Outside of the hype surrounding the Cleveland Browns, there was one training camp narrative which never seemed to go away. I’m referring, of course, to the saga surrounding running back Duke Johnson’s trade request.
Said saga finally came to a close today, as Johnson was dealt to the Houston Texans.
Frankly, it’s difficult to find any gripes with how the Browns brought it to an end. John Dorsey put his GM skills on display once again, pulling off a move that was a win across the board for Cleveland.
Consider the situation Dorsey was dealing with here.
He had a player who was openly requesting to be dealt, and who also played a position the NFL has been devaluing for years. This created a market where underwhelming offers were certainly all Dorsey was going to get.
As a result, he held strong, with both he and coach Freddie Kitchens continually assuring Johnson was going to play a prominent role in the offense this season.
Despite that, Johnson’s stance remained unchanged, as his new agent Drew Rosenhaus paid a handful of visits to Browns training camp in attempt to grease the wheels on a deal. Some believe the hamstring injury Johnson has been nursing recently was partly an attempt to hold out until a trade was made.
As a result, it didn’t seem crazy to assume Cleveland would eventually just move him for little to nothing solely to get rid of an unneeded distraction.
That’s not what happened.
Instead, Dorsey got a higher return than many expected, landing a conditional fourth-round 2020 pick from Houston. If Johnson is active for ten games this season, the pick becomes a third-rounder.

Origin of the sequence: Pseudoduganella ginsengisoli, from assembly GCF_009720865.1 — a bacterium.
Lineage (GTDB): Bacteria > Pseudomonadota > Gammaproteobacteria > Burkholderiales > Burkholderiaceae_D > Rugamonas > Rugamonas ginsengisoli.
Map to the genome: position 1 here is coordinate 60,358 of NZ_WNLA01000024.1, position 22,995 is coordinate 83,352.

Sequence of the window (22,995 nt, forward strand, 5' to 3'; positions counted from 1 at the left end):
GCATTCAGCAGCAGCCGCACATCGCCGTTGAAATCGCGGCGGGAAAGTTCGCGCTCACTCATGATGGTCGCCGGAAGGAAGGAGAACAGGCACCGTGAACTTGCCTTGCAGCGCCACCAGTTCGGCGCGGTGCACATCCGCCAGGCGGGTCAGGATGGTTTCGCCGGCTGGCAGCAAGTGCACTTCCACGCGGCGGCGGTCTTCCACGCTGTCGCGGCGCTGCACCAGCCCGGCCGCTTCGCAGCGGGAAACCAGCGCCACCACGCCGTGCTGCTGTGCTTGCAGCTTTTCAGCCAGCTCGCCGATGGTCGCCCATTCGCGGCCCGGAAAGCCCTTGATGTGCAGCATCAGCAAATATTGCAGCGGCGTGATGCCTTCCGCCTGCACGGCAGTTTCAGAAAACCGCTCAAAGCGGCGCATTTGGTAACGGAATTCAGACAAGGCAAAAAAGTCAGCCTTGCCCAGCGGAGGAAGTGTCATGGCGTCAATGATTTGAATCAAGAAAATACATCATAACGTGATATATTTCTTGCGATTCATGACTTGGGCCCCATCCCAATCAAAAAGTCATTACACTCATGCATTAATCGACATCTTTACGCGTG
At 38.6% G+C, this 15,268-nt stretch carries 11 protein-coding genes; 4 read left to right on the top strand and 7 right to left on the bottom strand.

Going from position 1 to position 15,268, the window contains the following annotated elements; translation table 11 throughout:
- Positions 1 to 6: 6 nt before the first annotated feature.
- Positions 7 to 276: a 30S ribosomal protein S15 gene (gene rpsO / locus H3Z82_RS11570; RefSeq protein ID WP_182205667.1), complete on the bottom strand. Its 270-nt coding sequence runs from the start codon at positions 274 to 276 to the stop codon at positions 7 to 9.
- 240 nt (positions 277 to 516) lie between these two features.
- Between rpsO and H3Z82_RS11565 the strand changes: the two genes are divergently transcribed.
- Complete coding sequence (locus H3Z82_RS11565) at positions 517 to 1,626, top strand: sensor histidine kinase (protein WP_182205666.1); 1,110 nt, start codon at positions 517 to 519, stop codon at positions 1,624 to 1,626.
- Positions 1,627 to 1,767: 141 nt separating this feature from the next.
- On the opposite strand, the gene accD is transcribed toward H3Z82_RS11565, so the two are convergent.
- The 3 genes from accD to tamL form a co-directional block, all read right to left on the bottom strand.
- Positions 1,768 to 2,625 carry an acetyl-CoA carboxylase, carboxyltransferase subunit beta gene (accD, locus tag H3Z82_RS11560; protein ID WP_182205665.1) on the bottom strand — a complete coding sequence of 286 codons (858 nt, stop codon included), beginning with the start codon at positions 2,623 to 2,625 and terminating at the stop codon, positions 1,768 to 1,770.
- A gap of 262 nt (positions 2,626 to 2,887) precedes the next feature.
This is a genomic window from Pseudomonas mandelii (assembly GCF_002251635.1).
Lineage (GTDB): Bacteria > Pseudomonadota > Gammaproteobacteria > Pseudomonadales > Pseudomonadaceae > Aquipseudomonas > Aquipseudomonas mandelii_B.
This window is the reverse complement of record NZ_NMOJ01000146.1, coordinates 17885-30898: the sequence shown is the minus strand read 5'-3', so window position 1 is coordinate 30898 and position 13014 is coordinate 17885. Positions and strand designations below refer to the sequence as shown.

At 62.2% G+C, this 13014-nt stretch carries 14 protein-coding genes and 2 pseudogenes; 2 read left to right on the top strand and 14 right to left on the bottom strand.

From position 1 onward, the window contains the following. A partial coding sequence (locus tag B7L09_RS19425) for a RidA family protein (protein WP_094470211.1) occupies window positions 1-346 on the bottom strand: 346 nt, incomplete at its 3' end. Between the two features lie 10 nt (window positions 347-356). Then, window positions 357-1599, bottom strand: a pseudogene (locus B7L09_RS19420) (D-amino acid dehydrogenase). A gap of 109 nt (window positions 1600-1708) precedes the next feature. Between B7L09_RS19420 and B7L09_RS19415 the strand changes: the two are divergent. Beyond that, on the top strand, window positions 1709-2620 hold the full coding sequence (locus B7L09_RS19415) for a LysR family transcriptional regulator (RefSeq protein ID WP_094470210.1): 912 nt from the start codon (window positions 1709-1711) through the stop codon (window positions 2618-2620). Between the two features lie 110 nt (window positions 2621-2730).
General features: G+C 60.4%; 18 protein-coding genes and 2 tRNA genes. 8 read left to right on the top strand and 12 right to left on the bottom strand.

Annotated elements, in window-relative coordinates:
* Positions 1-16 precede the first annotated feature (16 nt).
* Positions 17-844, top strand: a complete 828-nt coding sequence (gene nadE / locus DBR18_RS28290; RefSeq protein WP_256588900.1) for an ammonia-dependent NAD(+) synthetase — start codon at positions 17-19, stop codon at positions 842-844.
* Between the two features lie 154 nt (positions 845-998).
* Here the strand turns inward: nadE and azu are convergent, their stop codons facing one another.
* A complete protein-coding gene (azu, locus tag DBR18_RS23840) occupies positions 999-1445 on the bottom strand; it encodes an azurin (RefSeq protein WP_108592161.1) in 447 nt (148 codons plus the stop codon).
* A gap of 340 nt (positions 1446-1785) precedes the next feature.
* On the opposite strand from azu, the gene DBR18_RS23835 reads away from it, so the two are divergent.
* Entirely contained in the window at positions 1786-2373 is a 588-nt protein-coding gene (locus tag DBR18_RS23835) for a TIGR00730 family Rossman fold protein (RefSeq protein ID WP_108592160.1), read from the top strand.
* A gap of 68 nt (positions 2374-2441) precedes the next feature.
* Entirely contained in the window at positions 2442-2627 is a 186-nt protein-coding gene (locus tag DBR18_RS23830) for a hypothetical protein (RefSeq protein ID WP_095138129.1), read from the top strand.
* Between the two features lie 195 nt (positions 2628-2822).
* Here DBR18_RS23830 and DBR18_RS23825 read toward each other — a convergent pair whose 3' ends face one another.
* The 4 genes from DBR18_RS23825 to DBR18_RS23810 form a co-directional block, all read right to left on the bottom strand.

Honestly, it’s difficult to view this trade from any angle and not see the Browns coming out as a winner.
To start, they removed what could’ve become a significant disruption from the team. Johnson wasn’t shy when claiming he had no interest in changing his mind, spending an entire mini-camp presser stating his desire to be moved. While he still showed up to camp and maintained a professional approach, his agent paying multiple visits to the team facility just added more to the sideshow.
Now, Cleveland no longer needs to worry about the situation escalating. With such an important season on the horizon, the last thing the Browns needed was any sort of schism within the locker room.
Dorsey also didn’t just trade Johnson for the sake of doing it. Instead, he waited the situation out until he received the best offer he could get. He netted what could become a third-round pick for, let’s face it, his third-string running back.
The #Browns got a fourth-rounder that can become a third rounder for Duke Johnson. If it does become a third, I believe it will be the highest RB compensation since Trent Richardson went for a first.
— Ian Rapoport (@RapSheet) August 8, 2019
On top of this, Johnson’s absence at training camp allowed up-and-comer Dontrell Hilliard to take the spotlight. The second-year back took advantage of this, wowing the coaching staff enough that they felt comfortable parting ways with Johnson.
While Hilliard still has to prove he can make an impact on game days, he should at the very least help shoulder some of the load with Nick Chubb while Cleveland waits out Kareem Hunt‘s suspension.
To summarize, Dorsey took a disgruntled player, swapped him for more than anyone would’ve anticipated, and held out in doing so until he knew for sure he had a back who could replace him.
Again, it’s difficult to see any way the Browns came up short in this deal.
If you want to add to this, it’s important to note Dorsey also did right by Johnson, too.
He could’ve used the trade demand as motivation to send him to an NFL bottom-feeder. Instead, he shipped him to a contending Texans team, where he should have plenty of opportunities to thrive.
In the end, assuming Johnson would stay put and contribute for the Browns this season always felt lofty. It was just difficult to believe the trade request would eventually become a thing of the past, that he’d just make peace with staying in Cleveland.
However, his being dealt today shouldn’t be viewed as an instance of Dorsey giving in. It’s instead a case of him getting an offer he couldn’t refuse, which also helped alleviate one of the biggest distractions his team was dealing with.
If you ask me, it’s tough to label that as anything more than a massive victory.